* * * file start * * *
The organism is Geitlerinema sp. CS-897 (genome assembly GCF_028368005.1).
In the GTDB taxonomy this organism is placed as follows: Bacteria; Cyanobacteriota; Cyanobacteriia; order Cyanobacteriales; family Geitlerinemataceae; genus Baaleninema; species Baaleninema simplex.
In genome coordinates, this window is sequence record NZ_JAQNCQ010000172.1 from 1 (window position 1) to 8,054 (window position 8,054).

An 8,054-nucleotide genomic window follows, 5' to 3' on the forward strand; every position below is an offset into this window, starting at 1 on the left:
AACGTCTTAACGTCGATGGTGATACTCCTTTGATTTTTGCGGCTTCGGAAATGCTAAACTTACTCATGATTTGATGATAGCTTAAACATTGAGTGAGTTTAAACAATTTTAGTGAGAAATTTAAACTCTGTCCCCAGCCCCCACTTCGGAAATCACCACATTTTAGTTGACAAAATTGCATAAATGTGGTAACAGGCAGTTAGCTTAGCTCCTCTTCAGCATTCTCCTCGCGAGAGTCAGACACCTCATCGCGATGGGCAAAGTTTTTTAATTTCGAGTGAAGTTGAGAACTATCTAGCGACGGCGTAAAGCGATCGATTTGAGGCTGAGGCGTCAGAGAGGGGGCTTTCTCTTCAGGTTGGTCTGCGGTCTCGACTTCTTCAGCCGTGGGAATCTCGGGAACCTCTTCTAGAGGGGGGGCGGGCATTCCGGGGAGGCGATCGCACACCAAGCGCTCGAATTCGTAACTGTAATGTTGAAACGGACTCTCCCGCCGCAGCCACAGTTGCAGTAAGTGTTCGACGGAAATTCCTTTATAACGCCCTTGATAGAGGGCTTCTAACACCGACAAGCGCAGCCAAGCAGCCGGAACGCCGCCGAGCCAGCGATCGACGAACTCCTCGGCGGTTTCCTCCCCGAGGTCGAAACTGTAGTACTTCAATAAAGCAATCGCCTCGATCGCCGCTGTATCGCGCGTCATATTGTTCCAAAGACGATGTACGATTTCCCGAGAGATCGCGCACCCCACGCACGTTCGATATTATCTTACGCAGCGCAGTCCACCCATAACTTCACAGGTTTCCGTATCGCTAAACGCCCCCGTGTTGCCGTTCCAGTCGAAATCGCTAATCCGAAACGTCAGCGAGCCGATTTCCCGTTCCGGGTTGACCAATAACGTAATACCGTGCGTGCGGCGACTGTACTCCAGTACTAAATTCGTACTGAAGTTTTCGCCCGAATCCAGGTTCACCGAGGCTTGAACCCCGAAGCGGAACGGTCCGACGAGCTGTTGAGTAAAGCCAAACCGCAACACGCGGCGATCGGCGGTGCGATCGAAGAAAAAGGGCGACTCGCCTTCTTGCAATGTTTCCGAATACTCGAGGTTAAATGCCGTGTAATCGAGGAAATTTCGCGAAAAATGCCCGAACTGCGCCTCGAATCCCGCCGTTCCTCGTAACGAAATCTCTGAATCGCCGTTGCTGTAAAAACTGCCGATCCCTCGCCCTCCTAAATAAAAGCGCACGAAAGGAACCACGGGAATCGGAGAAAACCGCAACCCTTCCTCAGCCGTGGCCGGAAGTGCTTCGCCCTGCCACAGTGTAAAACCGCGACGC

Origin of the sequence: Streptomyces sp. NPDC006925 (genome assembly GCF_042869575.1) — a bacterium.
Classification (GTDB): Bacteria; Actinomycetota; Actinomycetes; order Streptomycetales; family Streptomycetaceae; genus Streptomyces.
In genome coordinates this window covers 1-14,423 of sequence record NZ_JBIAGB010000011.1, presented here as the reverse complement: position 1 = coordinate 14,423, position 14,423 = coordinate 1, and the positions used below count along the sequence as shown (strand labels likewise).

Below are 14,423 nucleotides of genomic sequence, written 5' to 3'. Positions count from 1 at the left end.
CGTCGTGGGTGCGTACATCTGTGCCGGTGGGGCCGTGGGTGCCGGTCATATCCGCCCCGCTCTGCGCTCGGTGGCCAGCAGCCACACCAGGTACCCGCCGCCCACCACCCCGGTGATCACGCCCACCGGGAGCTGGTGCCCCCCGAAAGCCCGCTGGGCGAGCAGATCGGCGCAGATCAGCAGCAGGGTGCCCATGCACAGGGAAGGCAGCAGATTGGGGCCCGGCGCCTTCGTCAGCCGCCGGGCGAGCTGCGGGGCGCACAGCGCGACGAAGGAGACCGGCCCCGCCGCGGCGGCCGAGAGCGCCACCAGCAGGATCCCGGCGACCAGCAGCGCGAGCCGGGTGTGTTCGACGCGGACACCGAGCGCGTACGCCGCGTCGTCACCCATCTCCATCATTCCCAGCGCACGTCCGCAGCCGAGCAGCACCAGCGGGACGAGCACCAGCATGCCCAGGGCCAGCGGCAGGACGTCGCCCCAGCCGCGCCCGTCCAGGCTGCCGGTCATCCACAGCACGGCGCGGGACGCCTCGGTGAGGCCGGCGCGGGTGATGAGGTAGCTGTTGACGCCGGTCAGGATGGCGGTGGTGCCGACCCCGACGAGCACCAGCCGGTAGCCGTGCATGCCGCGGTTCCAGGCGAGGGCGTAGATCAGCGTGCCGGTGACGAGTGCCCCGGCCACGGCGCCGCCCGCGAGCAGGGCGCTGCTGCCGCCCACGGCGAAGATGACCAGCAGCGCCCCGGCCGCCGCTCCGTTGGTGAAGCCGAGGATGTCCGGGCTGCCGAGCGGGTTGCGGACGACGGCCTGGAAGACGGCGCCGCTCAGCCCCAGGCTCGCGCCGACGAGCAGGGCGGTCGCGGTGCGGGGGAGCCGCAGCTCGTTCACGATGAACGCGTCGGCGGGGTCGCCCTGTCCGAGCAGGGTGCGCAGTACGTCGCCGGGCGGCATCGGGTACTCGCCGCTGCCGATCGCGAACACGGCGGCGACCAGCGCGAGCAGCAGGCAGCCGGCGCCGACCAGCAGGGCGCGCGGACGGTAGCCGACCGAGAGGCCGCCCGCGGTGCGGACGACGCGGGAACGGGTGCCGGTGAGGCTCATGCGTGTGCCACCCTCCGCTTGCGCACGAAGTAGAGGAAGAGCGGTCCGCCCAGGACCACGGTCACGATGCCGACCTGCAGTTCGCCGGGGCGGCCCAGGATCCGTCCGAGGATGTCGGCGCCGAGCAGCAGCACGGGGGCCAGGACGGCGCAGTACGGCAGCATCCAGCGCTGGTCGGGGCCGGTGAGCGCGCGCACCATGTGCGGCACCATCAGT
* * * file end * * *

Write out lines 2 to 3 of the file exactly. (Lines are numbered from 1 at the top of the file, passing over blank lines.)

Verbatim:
In the GTDB taxonomy this organism is placed as follows: Bacteria; Cyanobacteriota; Cyanobacteriia; order Cyanobacteriales; family Geitlerinemataceae; genus Baaleninema; species Baaleninema simplex.
In genome coordinates, this window is sequence record NZ_JAQNCQ010000172.1 from 1 (window position 1) to 8,054 (window position 8,054).